How did people travel in Roman Britain?
In Roman times people travelled on land on horseback, in carts pulled by oxen, or walking. Before the Romans, Britain had no proper roads. The Roman soldiers built good roads. All the roads they built were remarkably straight. The Romans knew that the shortest distance from one place to another is a straight line, but their roads did zigzag sometimes, to make going uphill easier.
The Romans built their roads on foundations of clay, chalk and gravel. They laid bigger flat stones on top. The road sloped from the middle to ditches either side, so rain water drained off.
What was it like in Roman Britain?
Most of Roman Britain was wild, with forests and hills where few people lived. Away from the towns, people lived in villages of round wooden houses with thatched roofs, much as they had before the Romans arrived. Some wealthy Romans lived in villas. Villas were large farms with a big house for the owners. Servants and farm workers lived in small wooden houses. Villas had rooms with painted walls and mosaic floors, baths and central heating. Most of the Roman villas found by archaeologists are in the south of England.
What were Roman towns like?
The Romans built towns in Britain, with walls and gates to let people in and out. Before the Romans came, people lived in villages, though some big settlements were like towns but with only wooden buildings. Roman builders used stone, brick and tiles. Some Roman towns were built at Celtic places. For example, Calleva Atrebatum was a Roman town built on a settlement of the Atrebates tribe. Its modern name is Silchester.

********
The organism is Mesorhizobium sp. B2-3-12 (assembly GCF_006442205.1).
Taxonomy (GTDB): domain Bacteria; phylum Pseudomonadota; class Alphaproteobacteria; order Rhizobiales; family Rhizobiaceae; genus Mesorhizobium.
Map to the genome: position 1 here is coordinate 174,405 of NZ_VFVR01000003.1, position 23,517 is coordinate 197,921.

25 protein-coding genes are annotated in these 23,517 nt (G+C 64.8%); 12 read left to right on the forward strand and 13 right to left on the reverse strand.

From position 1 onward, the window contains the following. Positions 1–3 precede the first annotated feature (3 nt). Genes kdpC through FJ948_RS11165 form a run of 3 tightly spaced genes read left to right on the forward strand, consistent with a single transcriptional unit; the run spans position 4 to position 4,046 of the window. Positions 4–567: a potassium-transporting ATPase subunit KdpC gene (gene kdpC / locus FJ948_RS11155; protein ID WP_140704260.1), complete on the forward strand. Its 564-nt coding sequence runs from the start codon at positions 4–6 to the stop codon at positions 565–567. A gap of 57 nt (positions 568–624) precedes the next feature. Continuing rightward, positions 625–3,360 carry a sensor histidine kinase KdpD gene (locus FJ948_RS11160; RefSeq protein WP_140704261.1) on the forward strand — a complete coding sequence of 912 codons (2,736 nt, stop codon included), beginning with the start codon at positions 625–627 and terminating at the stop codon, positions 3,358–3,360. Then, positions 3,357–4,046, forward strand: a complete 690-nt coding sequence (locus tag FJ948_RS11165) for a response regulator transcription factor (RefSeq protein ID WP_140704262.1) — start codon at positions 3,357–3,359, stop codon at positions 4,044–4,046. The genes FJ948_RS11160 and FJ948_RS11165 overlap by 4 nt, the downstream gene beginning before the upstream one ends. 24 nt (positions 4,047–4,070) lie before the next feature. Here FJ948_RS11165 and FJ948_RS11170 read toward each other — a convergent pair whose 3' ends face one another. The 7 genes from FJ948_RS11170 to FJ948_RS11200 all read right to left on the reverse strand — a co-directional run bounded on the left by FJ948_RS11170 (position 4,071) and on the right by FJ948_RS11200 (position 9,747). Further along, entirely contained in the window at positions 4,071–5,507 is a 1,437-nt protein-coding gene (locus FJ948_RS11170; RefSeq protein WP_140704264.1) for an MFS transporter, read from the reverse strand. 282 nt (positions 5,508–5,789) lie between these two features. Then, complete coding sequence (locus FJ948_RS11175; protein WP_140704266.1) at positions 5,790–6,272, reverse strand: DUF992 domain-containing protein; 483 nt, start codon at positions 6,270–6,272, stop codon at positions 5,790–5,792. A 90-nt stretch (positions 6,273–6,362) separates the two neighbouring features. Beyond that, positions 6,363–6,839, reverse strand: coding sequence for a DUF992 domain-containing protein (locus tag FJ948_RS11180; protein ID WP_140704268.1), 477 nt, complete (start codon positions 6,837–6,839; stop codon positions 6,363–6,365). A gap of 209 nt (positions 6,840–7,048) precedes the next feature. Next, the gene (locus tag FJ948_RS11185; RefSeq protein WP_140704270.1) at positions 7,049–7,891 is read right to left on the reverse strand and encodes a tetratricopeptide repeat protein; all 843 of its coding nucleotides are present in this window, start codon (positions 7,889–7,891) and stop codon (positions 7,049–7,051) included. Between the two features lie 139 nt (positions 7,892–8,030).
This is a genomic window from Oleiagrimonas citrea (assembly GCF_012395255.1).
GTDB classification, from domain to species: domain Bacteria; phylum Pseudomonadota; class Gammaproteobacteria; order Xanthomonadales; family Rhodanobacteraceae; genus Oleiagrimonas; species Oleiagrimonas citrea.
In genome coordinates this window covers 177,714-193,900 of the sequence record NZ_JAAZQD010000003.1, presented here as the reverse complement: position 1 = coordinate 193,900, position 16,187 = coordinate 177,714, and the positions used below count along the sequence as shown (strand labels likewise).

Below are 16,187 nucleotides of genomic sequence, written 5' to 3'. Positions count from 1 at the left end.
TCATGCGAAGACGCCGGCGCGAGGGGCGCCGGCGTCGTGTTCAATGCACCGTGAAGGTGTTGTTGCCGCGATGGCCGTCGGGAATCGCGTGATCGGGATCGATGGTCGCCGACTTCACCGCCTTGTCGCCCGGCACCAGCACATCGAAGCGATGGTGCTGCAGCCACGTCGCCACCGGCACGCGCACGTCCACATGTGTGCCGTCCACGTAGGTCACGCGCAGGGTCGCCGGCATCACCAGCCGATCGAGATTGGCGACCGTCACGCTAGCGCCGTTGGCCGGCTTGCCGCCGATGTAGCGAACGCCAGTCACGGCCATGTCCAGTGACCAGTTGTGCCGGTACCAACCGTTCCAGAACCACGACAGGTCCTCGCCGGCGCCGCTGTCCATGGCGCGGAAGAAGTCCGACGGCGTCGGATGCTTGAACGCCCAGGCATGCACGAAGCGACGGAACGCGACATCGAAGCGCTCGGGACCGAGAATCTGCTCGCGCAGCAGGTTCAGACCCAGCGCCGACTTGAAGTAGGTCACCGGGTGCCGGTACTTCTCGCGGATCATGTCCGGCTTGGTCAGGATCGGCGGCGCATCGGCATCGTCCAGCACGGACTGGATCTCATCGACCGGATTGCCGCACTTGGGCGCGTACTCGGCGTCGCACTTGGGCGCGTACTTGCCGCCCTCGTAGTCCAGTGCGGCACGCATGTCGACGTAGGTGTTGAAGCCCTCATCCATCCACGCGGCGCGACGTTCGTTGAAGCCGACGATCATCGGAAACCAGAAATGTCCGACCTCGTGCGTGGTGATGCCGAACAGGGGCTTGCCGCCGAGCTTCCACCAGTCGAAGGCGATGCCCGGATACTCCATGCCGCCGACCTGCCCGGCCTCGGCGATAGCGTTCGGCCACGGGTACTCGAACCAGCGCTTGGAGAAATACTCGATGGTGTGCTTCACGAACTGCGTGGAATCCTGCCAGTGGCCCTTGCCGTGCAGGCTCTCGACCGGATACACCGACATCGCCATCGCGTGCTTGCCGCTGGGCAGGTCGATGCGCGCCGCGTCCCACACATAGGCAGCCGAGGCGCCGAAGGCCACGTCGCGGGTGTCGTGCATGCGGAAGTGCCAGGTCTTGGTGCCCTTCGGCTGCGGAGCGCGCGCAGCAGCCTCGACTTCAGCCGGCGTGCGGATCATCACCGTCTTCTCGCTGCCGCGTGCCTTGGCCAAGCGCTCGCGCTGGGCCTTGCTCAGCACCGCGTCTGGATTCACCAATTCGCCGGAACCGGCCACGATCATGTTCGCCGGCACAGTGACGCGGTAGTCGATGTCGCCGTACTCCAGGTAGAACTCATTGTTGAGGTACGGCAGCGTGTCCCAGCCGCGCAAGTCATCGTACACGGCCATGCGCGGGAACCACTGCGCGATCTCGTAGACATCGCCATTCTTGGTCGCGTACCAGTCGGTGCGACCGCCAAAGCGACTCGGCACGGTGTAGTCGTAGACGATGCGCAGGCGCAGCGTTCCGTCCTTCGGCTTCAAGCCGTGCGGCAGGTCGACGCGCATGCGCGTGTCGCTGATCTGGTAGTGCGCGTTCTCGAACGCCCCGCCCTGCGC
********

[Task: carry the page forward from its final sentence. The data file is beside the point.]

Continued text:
Roman towns were neatly laid out. Streets criss-crossed. There were shops, workshops, houses and yards for animals. People gathered in the market and meeting area, the forum. The basilica was both a law court and town hall. Many Roman towns had public baths, open to everyone, and an amphitheatre. By AD 100, London was the biggest town in Roman Britain.
Is Manchester a Roman town?
If a place-name has 'chester' or 'cester' in it (from castrum, the Roman word for a fort), it's almost certainly Roman. Many towns grew up close to or on the site of a Roman fort. Examples are Chester, Gloucester, and Manchester. You can probably find more.
What were the finest Roman homes?
The biggest and grandest Roman homes were villas and rulers' palaces. The governor of Britain had a palace in London. Another palace was beside the sea, at Fishbourne (near Chichester in West Sussex). Archaeologists have uncovered the ruins. The house had about 100 rooms, an underfloor heating system, and lots of mosaics. You can still see some today.